He won no Nobel Prize. No Templeton Prize. No Bharat Ratna or Padma. How could he? He wasn’t competing. On top of that, he was apolitical, low key, and self-effacing.
To find out how important a person really is, don’t count their awards, likes or follows. Look at how many people turn up at their funeral. Given, you will have to wait till they pass away and it does sound a bit morbid. Yet, it’s truly the acid test for how much people care for a person: funeral turn out.
There’s another, less melancholic way to do the test. Look at the number of books written about a person. Not articles. Articles are a dime a dozen on the internet, even in newspapers. A non-remarkable, generic article can be plastered together across a few days by an intern. It takes a year or more to write a book and weeks to write a thoughtful article.
There are numerous sports, film and media stars. Some have spawned franchises and empires. They’re covered in national and international media. Despite this, perhaps ten books are written about each. After they pass away perhaps another ten might be written.
In contrast, seventy books have already been dedicated to Pramukh Swami Maharaj in a span of just 40 years. In future, countless more will be penned. Students will pursue PhDs on him. Encyclopaedias and historians will discuss him. His life and message will never be forgotten.
Further, you will have heard of the celebrated philosophers Plato, Socrates and Aristotle. Their messages live perhaps only in philosophy classes. Today, leaders and high profile people make grandiose speeches. But their words are written by speechwriters. Their messages never become a way of life, because they themselves don’t live by them.
Pramukh Swami Maharaj wasn’t a wordsmith. His sentences were broken, but his heart was whole. He spoke from it. Indeed, it mended broken ones. What he uttered was his way of life and breath. He practised 100 times more than he taught. Yet, he served 1,000 times more than even that.
His following increased exponentially because he was true to others and himself. That’s why millions still speak about him. Not once in a while, not fortnightly, but every day. Not about his talents, but his care and sacrifice for them. For 50 years, he visited countless homes and became a family member. He was grandpa, father, mother, brother, sister and friend.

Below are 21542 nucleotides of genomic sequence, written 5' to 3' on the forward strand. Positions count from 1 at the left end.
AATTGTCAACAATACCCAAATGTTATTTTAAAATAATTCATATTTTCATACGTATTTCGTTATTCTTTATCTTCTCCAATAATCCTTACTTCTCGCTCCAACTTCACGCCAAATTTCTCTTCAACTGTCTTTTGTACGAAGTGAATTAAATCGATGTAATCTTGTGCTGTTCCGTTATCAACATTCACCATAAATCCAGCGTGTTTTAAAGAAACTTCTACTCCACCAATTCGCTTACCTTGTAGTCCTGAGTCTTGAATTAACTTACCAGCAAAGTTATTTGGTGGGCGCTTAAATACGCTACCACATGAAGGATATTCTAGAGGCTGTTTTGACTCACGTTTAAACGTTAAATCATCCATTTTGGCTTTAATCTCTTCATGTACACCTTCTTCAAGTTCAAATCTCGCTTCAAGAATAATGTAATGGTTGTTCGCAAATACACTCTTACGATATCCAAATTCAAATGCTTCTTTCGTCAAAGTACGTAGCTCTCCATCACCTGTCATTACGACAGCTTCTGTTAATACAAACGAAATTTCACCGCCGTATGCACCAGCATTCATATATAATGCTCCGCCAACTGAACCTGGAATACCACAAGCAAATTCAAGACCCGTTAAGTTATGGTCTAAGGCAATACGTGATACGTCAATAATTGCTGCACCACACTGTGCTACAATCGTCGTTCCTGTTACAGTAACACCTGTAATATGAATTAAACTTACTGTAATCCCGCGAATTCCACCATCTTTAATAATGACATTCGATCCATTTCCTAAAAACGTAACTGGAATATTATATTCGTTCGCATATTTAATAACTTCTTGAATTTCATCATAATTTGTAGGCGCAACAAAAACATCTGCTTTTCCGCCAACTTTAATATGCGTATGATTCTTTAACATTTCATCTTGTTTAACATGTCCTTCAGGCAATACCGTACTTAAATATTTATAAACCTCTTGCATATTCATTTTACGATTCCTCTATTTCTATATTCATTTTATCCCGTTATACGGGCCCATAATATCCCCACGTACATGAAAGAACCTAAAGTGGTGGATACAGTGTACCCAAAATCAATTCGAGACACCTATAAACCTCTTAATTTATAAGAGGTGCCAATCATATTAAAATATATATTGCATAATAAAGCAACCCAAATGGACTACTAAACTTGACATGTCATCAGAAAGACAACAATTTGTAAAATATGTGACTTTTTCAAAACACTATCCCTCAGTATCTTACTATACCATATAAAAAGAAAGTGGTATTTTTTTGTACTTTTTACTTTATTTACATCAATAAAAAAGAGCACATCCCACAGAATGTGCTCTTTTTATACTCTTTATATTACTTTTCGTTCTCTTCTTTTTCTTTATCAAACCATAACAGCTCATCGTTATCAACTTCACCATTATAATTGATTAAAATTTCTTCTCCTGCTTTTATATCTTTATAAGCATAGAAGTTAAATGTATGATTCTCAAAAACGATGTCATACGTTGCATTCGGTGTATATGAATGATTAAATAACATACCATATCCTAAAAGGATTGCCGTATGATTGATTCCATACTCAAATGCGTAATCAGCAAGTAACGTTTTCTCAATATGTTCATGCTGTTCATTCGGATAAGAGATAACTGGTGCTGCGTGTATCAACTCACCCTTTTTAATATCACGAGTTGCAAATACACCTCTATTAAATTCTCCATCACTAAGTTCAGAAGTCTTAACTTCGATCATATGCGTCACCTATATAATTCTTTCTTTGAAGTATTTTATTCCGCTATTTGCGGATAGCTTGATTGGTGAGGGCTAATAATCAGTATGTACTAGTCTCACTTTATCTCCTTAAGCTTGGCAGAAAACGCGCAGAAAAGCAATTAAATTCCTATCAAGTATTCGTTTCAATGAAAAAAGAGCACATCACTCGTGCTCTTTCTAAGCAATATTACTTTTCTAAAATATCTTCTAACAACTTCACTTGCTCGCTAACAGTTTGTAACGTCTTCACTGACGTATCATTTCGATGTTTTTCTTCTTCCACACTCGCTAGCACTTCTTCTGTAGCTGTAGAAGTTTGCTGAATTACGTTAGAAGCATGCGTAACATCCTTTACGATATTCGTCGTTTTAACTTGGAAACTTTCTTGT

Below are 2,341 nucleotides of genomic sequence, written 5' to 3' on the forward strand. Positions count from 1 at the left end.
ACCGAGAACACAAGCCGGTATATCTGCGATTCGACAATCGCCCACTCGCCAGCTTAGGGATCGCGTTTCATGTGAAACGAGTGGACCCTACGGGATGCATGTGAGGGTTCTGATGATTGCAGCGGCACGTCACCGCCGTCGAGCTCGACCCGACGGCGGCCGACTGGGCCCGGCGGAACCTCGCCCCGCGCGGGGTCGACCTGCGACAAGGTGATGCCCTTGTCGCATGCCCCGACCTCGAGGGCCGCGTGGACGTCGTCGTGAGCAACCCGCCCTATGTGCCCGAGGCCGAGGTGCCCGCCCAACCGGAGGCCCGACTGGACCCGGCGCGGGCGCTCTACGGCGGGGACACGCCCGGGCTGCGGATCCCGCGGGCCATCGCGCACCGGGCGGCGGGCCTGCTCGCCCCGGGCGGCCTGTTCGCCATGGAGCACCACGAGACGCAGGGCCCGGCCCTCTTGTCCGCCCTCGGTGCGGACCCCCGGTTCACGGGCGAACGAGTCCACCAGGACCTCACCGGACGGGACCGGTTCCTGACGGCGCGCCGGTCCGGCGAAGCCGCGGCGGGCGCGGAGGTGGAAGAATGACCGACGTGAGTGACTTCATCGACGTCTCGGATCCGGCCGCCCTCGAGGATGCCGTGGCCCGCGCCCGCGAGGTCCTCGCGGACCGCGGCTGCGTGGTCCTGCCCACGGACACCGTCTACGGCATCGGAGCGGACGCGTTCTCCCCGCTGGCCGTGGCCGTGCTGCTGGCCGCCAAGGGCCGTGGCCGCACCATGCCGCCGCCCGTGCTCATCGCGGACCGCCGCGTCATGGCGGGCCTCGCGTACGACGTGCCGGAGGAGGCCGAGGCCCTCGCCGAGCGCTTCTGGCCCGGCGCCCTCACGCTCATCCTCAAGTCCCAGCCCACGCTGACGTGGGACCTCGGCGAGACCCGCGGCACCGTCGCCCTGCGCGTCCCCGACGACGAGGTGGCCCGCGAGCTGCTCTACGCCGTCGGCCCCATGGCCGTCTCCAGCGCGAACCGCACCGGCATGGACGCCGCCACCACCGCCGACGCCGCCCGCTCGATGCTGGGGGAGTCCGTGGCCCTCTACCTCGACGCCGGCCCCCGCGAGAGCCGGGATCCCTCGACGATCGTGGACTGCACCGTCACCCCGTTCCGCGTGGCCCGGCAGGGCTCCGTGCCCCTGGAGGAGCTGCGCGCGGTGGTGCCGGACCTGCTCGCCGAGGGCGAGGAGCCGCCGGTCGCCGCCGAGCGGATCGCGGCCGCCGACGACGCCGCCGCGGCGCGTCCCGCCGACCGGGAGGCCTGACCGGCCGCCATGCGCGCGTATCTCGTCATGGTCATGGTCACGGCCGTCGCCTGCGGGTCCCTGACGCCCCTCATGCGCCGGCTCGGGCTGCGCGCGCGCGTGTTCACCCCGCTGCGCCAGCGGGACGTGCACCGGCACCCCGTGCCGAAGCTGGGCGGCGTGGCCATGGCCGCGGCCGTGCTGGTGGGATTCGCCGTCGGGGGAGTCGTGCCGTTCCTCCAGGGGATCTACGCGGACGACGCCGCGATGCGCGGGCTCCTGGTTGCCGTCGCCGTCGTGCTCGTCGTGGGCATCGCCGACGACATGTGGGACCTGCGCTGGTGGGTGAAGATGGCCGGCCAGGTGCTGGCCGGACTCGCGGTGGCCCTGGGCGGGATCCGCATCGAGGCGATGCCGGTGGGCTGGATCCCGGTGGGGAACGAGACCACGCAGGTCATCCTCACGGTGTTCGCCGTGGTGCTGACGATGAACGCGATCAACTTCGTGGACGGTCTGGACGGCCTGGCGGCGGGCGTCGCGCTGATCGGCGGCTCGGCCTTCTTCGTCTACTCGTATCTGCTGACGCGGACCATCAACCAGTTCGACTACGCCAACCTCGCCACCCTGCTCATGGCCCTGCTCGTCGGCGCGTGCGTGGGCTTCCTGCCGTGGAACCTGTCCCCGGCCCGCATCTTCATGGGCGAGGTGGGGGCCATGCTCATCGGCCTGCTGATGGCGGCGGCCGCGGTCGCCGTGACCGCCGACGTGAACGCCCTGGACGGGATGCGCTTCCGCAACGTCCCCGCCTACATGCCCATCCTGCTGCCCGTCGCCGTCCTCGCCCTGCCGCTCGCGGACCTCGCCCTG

Love is the most intimate measure of a person. Not their awards, even less, their words. No wonder a million hearts attended his funeral. No wonder the deluge of seventy books. No wonder the countless souls that live his message.
What was it? “You are Akshar,” he said in three crisp words. Indestructible. Immortal. Divine. “Be that, not your body.”
Why such a focused message? Because this lofty principle of Akshar-Purushottam, meditation, introspection, and living a caring, charitable life enhances everything you learn at school. This is his holistic message: become a master of the spiritual and you will achieve more with the material. Look at his own success.
Spirituality doesn’t impede your material life. It improves it. You love all, make more friends, judge people less, and experience more joy.
Once, in Sarangpur, some local villagers came to meet him. When the villagers enthusiastically rushed into the room, I was at the back with my head beneath one of the open windows.
And then it hit me: a brain-numbing odour of stale sweat from the villagers’ clothes. They were a boisterous lot and had already surrounded Swamishri while trying to get his blessings. Even though I was sitting under an open window, I thought of leaving the room because the air was so unbreathable. I remained, however, thinking it was improper for me to leave when my guru didn’t have a problem. He was sitting against a wall with no ventilation whatsoever. I wondered how he could breathe. I peeked between the villagers. Swamishri was joyful! The suffocating odour didn’t disturb him. He happily patted the villagers on their sweat-drenched backs and heads as they took off their turbans. He did not judge them by their looks, clothes or smell. He judged them by their hearts. By their service. Nothing else mattered.
Is it any wonder that he was so successful? That the whole world loved him and rallied around his message of Akshar-Purushottam?